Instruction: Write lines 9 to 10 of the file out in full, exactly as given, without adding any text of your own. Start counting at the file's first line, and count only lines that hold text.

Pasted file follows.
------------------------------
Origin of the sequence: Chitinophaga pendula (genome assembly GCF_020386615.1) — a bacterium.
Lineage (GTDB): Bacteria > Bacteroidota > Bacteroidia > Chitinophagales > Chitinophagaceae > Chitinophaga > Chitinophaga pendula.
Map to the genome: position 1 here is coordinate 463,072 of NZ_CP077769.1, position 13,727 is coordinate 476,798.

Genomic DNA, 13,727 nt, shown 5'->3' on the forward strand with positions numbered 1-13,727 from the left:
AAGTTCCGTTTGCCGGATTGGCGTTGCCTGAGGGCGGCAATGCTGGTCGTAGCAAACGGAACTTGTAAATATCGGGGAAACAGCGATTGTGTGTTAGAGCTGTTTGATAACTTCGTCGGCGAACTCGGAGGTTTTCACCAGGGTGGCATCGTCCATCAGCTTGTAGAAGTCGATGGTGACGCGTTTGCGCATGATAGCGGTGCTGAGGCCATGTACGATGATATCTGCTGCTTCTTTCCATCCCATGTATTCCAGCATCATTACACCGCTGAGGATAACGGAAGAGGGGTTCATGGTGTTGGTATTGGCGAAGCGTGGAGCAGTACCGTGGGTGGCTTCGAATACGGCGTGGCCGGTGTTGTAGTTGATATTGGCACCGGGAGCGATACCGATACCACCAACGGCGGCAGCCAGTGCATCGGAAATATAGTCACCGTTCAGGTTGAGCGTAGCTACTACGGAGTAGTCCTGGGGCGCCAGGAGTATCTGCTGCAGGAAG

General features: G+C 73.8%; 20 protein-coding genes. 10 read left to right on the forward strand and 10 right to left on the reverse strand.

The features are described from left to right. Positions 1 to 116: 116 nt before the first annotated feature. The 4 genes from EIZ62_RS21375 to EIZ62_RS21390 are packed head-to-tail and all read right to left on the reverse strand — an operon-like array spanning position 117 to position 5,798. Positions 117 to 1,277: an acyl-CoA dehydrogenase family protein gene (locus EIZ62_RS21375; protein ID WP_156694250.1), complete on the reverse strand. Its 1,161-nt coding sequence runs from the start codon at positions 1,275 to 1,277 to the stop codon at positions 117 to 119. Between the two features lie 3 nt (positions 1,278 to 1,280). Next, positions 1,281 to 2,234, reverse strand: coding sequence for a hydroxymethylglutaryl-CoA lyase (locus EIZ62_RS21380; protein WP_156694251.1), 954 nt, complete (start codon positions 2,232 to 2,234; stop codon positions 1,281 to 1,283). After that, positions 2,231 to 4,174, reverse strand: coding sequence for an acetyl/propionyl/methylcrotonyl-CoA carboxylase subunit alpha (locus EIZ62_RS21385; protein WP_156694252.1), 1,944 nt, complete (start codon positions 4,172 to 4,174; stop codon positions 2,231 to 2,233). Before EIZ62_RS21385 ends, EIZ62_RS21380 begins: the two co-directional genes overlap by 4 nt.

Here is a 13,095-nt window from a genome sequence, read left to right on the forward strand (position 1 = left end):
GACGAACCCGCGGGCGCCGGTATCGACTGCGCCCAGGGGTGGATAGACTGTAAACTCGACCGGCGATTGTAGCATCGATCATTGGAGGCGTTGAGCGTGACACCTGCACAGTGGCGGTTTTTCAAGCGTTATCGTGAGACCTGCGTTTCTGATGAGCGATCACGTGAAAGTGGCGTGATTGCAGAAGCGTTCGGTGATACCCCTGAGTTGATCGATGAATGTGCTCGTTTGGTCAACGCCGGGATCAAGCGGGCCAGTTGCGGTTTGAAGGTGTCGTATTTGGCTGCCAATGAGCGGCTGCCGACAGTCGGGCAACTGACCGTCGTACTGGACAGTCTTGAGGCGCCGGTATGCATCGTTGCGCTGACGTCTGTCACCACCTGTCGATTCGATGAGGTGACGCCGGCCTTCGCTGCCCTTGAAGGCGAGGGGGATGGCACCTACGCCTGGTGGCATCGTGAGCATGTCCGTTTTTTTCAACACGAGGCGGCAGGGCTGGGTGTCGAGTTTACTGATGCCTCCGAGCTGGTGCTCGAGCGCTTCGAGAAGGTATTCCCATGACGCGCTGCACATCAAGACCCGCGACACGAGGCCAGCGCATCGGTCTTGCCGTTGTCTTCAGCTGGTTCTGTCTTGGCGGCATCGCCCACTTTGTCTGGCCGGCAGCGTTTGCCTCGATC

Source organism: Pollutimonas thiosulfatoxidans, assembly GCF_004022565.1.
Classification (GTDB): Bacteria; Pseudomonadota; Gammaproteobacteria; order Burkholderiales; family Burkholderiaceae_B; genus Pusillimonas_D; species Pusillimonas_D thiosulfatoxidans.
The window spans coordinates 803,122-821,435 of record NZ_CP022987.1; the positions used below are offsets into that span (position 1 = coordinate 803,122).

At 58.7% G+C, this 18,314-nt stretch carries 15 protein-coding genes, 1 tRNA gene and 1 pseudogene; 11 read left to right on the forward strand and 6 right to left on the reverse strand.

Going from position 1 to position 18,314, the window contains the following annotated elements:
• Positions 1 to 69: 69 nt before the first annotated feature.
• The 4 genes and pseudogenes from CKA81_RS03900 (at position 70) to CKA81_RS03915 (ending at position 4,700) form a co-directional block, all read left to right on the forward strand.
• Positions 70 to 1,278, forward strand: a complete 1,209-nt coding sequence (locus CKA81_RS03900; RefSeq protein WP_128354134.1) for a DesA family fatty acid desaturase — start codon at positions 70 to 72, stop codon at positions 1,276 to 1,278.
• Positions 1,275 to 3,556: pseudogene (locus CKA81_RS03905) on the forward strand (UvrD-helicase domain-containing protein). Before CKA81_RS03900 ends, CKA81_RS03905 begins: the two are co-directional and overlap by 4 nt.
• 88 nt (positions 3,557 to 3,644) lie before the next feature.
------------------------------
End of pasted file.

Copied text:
GACGAACCCGCGGGCGCCGGTATCGACTGCGCCCAGGGGTGGATAGACTGTAAACTCGACCGGCGATTGTAGCATCGATCATTGGAGGCGTTGAGCGTGACACCTGCACAGTGGCGGTTTTTCAAGCGTTATCGTGAGACCTGCGTTTCTGATGAGCGATCACGTGAAAGTGGCGTGATTGCAGAAGCGTTCGGTGATACCCCTGAGTTGATCGATGAATGTGCTCGTTTGGTCAACGCCGGGATCAAGCGGGCCAGTTGCGGTTTGAAGGTGTCGTATTTGGCTGCCAATGAGCGGCTGCCGACAGTCGGGCAACTGACCGTCGTACTGGACAGTCTTGAGGCGCCGGTATGCATCGTTGCGCTGACGTCTGTCACCACCTGTCGATTCGATGAGGTGACGCCGGCCTTCGCTGCCCTTGAAGGCGAGGGGGATGGCACCTACGCCTGGTGGCATCGTGAGCATGTCCGTTTTTTTCAACACGAGGCGGCAGGGCTGGGTGTCGAGTTTACTGATGCCTCCGAGCTGGTGCTCGAGCGCTTCGAGAAGGTATTCCCATGACGCGCTGCACATCAAGACCCGCGACACGAGGCCAGCGCATCGGTCTTGCCGTTGTCTTCAGCTGGTTCTGTCTTGGCGGCATCGCCCACTTTGTCTGGCCGGCAGCGTTTGCCTCGATC

Source organism: Pollutimonas thiosulfatoxidans, assembly GCF_004022565.1.